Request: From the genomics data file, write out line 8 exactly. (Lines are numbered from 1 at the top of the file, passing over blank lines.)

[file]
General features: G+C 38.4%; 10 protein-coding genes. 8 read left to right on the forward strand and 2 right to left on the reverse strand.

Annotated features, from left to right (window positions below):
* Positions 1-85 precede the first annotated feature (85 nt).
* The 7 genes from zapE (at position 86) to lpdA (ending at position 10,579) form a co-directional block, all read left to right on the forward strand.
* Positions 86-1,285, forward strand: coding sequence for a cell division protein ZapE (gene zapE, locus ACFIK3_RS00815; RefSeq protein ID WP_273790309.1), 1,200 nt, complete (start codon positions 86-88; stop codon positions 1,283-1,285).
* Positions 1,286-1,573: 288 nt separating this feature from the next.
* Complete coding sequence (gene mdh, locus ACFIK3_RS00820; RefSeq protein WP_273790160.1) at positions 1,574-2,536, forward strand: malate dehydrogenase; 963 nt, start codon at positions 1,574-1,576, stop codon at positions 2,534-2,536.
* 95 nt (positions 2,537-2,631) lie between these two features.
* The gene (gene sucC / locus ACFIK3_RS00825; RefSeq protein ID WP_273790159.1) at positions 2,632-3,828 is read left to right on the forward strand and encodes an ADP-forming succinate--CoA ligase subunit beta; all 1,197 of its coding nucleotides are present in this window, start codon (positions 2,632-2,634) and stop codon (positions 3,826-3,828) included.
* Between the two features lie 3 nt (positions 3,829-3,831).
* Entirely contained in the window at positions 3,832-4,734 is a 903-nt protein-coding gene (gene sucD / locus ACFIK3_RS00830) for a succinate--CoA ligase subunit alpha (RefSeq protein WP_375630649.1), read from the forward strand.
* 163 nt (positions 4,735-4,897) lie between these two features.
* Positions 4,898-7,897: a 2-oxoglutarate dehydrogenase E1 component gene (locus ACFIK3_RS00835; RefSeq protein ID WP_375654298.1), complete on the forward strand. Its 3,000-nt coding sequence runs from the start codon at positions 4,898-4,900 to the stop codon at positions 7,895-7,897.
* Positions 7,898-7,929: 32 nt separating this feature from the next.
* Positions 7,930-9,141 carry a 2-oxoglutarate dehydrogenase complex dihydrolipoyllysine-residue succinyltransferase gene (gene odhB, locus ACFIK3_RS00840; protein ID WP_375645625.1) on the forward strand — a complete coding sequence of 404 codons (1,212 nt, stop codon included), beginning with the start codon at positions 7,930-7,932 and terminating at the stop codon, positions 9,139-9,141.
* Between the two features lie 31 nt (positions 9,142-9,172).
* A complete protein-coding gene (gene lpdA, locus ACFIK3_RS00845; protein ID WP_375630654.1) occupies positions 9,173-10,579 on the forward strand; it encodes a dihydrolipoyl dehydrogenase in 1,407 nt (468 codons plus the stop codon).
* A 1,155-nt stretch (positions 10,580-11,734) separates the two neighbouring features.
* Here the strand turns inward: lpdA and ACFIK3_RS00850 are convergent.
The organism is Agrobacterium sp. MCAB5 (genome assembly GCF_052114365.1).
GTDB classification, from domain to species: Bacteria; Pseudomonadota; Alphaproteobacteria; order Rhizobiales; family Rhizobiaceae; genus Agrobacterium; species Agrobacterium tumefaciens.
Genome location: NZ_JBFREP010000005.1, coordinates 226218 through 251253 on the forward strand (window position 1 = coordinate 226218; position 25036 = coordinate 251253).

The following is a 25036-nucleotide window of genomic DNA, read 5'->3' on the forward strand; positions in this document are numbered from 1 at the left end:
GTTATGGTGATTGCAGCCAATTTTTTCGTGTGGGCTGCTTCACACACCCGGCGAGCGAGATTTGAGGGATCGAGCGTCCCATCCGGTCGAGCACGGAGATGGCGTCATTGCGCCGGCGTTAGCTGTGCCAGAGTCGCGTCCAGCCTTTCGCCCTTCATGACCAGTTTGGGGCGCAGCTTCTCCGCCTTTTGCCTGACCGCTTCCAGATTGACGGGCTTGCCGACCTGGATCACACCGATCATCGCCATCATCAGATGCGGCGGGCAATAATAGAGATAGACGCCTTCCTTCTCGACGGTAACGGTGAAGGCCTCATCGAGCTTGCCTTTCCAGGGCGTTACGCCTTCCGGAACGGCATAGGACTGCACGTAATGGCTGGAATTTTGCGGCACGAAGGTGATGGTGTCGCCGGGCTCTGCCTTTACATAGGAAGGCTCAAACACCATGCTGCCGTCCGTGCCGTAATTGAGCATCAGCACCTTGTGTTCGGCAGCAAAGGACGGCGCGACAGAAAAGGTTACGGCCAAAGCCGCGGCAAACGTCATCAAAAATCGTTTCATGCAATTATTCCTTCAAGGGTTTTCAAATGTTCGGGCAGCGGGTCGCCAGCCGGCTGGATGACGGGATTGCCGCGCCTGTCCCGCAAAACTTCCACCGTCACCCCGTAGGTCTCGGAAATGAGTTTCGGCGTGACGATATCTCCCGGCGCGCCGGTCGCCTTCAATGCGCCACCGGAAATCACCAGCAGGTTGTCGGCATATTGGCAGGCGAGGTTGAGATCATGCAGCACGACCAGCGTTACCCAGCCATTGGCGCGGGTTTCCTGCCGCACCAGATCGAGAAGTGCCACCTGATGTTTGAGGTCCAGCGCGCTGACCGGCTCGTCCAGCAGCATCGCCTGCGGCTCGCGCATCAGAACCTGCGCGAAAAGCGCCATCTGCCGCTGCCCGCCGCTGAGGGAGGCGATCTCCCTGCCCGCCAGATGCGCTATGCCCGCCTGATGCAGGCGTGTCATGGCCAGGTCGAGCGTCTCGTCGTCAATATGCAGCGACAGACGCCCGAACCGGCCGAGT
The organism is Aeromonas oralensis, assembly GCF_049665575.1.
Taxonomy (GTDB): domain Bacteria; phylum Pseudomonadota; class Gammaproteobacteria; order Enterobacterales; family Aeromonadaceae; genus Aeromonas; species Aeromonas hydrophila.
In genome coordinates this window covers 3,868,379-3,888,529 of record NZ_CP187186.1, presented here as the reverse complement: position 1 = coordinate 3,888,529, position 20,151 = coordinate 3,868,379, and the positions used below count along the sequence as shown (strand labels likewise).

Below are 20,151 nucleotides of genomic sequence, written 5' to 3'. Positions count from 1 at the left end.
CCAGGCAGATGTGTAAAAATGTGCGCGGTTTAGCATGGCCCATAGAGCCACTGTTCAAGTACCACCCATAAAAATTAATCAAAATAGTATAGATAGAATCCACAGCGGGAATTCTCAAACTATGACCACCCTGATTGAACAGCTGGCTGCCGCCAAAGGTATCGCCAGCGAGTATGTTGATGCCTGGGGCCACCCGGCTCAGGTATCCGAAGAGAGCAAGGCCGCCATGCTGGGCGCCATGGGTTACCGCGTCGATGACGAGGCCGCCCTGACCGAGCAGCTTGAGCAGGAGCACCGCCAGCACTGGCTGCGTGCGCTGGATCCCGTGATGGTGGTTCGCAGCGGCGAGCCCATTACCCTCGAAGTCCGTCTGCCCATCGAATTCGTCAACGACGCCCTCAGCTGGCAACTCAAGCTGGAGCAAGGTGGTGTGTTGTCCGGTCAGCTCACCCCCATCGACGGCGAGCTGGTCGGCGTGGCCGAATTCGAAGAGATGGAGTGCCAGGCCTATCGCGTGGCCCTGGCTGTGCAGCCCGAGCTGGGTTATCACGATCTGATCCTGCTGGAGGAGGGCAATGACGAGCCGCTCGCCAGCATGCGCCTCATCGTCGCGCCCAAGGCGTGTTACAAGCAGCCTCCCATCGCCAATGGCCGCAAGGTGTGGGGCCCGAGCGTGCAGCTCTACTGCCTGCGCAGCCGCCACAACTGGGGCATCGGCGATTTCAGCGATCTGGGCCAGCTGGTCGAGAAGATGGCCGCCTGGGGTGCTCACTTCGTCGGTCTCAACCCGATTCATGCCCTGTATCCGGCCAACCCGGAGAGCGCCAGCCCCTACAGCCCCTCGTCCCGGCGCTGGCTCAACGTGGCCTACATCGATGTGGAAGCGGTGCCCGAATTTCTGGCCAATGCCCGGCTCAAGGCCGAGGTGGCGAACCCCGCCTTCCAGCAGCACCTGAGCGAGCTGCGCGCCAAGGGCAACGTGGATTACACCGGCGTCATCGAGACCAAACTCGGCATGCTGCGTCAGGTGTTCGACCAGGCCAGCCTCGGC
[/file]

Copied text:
* 95 nt (positions 2,537-2,631) lie between these two features.